Chapter 4, “Pulmonary Infections,” highlights the use of respiratory multiplex PCR and the discovery that the majority of pneumonias are viral in origin; the leading viral causes being the common cold viruses, rhinovirus, and coronavirus. The latest diagnostic and therapeutic approaches to tuberculosis are reviewed. Diagnosis and management recommendations follow closely the Infectious Diseases of America (IDSA) guidelines. Chapters 5 and 6 update the approaches to ENT, eye infections, and central nervous system infections. The more liberal use of corticosteroids to blunt the excessive inflammatory response associated with meningitis is now emphasized.
The recent IDSA guidelines for the treatment of endocarditis are included in Chapter 7 as are the very recent IDSA guidelines for the management of C. difficile colitis in Chapter 8. Chapter 9 includes the latest CDC guidelines for sexually transmitted diseases, and Chapter 10 includes a more logical classification of soft tissue infections that in turn encourages a more effective and timely approach to differentiating infections that require surgical debridement. Chapter 11 covers the latest IDSA guidelines for the management of prosthetic joint infections as well as a comprehensive approach to the diagnosis and management of osteomyelitis.
Chapter 12 provides updates for the diagnosis and treatment of parasitic diseases and includes life cycle diagrams that allow a clearer understanding of the epidemiology and clinical presentations of these infections. Chapter 13 reviews the latest recommendations for zoonotic emerging bacterial infections including Lyme disease, babesiosis, and rickettsial diseases. Chapter 14 reviews serious viral infections other than HIV and now includes material on the emerging viral pathogens—Ebola virus, MERS, and Zika virus—and also reviews the latest anti-viral agents for influenza, herpes simplex, and CMV. Chapter 15 includes the latest IDSA guidelines on the outpatient management of neutropenia and fever. This chapter also reviews the increased risk for opportunistic infections associated with biological cytokine and lymphocyte inhibitors that are now being widely prescribed for many inflammatory disorders. Finally, Chapter 16 provides a succinct and timely update of the latest medications, diagnostic, and treatment recommendations for HIV infection.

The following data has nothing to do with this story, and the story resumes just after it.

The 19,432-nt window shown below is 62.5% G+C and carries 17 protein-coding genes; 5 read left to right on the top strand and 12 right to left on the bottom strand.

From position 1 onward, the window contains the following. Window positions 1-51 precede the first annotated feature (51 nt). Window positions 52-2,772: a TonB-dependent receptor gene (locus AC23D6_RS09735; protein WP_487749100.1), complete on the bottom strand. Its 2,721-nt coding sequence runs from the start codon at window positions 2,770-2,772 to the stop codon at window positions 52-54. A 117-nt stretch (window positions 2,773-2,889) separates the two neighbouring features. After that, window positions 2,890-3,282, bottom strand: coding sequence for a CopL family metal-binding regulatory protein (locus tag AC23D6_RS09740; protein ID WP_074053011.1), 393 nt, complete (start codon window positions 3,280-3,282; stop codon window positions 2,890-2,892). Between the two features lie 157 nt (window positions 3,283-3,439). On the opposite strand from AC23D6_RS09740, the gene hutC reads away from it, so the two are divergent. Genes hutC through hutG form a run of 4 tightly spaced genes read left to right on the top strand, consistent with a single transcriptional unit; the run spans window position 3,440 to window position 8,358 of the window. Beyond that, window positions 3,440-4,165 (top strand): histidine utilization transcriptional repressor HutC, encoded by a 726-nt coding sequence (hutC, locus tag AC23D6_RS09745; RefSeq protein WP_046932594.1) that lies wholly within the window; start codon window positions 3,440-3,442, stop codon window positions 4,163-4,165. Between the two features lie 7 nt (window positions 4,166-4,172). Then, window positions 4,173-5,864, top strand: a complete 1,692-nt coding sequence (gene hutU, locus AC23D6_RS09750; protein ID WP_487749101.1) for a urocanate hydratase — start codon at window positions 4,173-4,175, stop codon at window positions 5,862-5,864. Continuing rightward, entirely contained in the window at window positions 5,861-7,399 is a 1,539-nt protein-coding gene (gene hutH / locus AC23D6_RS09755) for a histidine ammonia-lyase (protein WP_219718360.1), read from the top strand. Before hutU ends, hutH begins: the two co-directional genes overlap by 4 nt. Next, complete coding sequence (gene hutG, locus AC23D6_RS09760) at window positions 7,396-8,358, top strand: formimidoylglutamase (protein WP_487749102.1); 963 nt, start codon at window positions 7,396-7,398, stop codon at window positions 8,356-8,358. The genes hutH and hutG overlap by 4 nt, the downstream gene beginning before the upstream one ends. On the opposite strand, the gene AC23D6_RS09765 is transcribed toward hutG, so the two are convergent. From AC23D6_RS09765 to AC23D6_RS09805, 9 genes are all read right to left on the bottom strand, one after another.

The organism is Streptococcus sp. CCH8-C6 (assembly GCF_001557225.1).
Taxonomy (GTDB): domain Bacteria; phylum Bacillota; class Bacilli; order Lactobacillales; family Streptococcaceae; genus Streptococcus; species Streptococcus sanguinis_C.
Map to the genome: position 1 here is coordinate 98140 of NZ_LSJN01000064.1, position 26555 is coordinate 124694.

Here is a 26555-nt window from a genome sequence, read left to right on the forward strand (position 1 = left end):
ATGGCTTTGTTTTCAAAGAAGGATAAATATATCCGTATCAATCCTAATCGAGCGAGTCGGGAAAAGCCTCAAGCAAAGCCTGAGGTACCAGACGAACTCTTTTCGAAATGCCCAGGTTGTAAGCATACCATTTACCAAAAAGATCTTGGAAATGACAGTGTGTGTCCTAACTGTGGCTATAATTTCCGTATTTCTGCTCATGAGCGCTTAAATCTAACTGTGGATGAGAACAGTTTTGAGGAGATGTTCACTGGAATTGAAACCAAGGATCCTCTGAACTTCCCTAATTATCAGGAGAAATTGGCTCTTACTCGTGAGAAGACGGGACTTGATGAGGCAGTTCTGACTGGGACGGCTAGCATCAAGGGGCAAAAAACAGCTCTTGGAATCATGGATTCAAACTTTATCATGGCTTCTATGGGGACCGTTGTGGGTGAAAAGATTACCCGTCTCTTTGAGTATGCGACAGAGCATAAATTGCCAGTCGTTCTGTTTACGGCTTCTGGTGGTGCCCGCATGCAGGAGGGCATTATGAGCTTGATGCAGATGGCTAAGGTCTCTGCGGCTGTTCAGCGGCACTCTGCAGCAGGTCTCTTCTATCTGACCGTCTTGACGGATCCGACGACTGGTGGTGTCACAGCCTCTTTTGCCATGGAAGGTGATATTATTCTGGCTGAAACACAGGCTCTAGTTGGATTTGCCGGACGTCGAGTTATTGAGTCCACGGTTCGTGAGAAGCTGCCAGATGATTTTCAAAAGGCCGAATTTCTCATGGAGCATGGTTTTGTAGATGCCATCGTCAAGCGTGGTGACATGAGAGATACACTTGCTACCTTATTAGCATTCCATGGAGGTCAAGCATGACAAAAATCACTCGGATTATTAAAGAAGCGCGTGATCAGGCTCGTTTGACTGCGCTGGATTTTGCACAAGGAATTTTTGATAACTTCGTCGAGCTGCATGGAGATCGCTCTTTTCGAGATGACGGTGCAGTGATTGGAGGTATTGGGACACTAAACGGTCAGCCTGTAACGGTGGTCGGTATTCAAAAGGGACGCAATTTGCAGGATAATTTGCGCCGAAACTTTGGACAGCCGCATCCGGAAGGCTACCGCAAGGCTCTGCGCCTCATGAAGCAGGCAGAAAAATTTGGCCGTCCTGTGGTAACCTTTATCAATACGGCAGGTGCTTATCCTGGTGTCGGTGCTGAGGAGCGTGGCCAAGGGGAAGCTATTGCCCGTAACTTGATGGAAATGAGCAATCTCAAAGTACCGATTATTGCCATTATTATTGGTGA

On completing this whirlwind tour of infectious diseases, the busy clinician and health profession student will possess the knowledge and understanding to more judiciously prescribe anti-infectives and to more efficiently and effectively diagnose and manage infectious diseases. With this knowledge you can improve the health and wellbeing of your patients and save lives.